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Ascension Florida facilities regain access to online patient records after hack

ascension sacred heart gulf hospital
Ascension Sacred Health Gulf in Port St. Joe and the other Florida hospitals in the health system have regained use of their electronic health records, a spokesman said on June 4, 2024. Providers in Florida have been using paper records since a ransomware attack on the St. Louis-based chain in May.

Primary technology is again available for Ascension's Sacred Heart and St. Vincent's providers, nearly a month after a ransomware attack forced the St. Louis-based health system to shut down its network.

Electronic patient records are back online at Ascension’s Florida health care facilities, nearly four weeks after a ransomware attack forced a systemwide shutdown.

Providers with Ascension Sacred Heart and Ascension St. Vincent's had been documenting patient care on paper since the network breech was discovered May 8.

On Tuesday, the two Florida affiliates announced that primary technology was restored, which will allow most hospital departments, physician offices and clinics to return to electronic documentation, charting and ordering systems.

“Patients should see improved efficiencies and wait times,” Gary Nevolis, a spokesman for Ascension Florida, said in a statement. “Our team continues to work tirelessly to restore other ancillary technology systems.”

St. Louis-based Ascension, which operates 140 hospitals in 19 states, has been working with cybersecurity partners to restore its entire network. Thus far, only the affiliates in Florida, Alabama and Austin, Texas, have electronic records up and running.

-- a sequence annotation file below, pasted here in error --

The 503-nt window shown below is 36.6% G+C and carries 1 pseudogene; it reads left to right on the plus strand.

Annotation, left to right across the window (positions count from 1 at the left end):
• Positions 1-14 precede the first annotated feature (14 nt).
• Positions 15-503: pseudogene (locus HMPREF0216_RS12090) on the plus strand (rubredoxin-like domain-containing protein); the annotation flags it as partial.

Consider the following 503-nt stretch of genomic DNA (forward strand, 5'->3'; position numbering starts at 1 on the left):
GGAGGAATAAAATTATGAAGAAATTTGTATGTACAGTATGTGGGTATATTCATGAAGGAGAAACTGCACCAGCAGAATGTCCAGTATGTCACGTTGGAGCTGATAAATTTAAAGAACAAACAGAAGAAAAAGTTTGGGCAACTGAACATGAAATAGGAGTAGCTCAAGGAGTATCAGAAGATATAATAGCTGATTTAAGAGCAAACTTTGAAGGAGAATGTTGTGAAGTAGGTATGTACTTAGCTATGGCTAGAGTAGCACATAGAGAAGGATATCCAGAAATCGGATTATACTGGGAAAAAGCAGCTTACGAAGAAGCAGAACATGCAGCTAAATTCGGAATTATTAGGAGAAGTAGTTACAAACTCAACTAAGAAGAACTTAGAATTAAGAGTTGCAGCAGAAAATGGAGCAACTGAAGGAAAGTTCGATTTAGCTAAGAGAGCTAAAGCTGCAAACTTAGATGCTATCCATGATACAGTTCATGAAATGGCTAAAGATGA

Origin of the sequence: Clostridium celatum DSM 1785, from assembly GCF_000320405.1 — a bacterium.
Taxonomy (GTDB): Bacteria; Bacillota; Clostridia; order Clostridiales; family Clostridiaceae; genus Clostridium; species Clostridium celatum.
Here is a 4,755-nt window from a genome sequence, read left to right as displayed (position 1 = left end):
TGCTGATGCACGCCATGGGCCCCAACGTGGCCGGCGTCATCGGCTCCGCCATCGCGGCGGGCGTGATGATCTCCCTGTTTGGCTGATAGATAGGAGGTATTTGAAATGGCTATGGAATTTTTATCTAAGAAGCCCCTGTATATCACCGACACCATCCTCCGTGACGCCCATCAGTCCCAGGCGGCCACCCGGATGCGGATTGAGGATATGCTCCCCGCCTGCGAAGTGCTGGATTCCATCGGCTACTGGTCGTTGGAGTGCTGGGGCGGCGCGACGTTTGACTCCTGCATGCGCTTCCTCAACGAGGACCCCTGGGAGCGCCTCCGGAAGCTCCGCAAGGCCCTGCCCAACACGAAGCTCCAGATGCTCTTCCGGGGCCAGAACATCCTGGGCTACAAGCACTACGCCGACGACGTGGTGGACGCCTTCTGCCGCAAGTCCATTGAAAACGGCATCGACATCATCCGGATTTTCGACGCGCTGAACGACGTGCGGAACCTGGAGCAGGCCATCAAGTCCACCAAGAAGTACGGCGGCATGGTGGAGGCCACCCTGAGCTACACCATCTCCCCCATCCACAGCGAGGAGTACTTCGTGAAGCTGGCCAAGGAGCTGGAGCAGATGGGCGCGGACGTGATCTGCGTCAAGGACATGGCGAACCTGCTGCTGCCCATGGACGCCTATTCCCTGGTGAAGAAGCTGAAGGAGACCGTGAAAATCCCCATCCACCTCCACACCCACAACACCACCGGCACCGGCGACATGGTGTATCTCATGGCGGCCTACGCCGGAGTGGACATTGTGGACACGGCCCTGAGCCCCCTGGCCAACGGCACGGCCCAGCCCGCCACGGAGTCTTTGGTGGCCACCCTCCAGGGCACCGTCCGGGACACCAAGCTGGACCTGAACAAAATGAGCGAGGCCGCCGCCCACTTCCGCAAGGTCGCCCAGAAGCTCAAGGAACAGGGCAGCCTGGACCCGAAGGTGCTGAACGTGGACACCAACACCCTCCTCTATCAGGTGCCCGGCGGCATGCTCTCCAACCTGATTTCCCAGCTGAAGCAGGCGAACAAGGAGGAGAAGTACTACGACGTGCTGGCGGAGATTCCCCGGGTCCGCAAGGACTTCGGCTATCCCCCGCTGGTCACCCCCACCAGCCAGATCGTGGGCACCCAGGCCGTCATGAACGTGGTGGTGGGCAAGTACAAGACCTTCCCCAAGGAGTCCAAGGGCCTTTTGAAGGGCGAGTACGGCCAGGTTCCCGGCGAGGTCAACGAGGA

“Restoring electronic health record access has been among the top priorities of our recovery process,” a national Ascension spokesperson said in a Tuesday statement.

The spokesperson said the goal is retore electronic records companywide by June 14.

The health system said Ascension Rx retail, home delivery and specialty pharmacy sites are open, allowing providers to transmit prescriptions electronically to pharmacies, including Ascension Rx pharmacies.

Although the shutdown interrupted access to care at many Ascension locations – including emergency rooms – over the past month, Pensacola-based Sacred Heart and Jacksonville-based St. Vincent’s continued accepting patients.

After the hack was discovered, Ascension notified law enforcement as well as government partners, including the FBI, Cybersecurity and Infrastructure Security Agency, Department of Health and Human Services, Health Information Sharing and Analysis Center (H-ISAC) and American Hospital Association.

“While these are promising developments in our recovery efforts, our investigation into this incident remains ongoing, along with the remediation of additional systems,” the national spokesperson said. “This is a complex process, and it will still take time to complete.”

No suspects have been named in the cyberattack. Shortly after the hack, CNN cited sources in reporting the Russian-linked Black Basta group was possibly responsible. The same day, H-ISAC released a bulletin warning that Black Basta was accelerating attacks against the health care industry.

Cybersecurity experts say ransomware attacks have increased substantially in recent years, especially in the health care sector. Ransomware gangs steal data before activating malware that paralyzes networks. The threat of making stolen data public is used to extort payments.

Ascension, one the largest Catholic health systems in the country, said its electronic records and MyChart online patient portal went offline immediately after the cyberattack to prevent the automated spread of ransomware.

I’m the online producer for Health News Florida, a collaboration of public radio stations and NPR that delivers news about health care issues.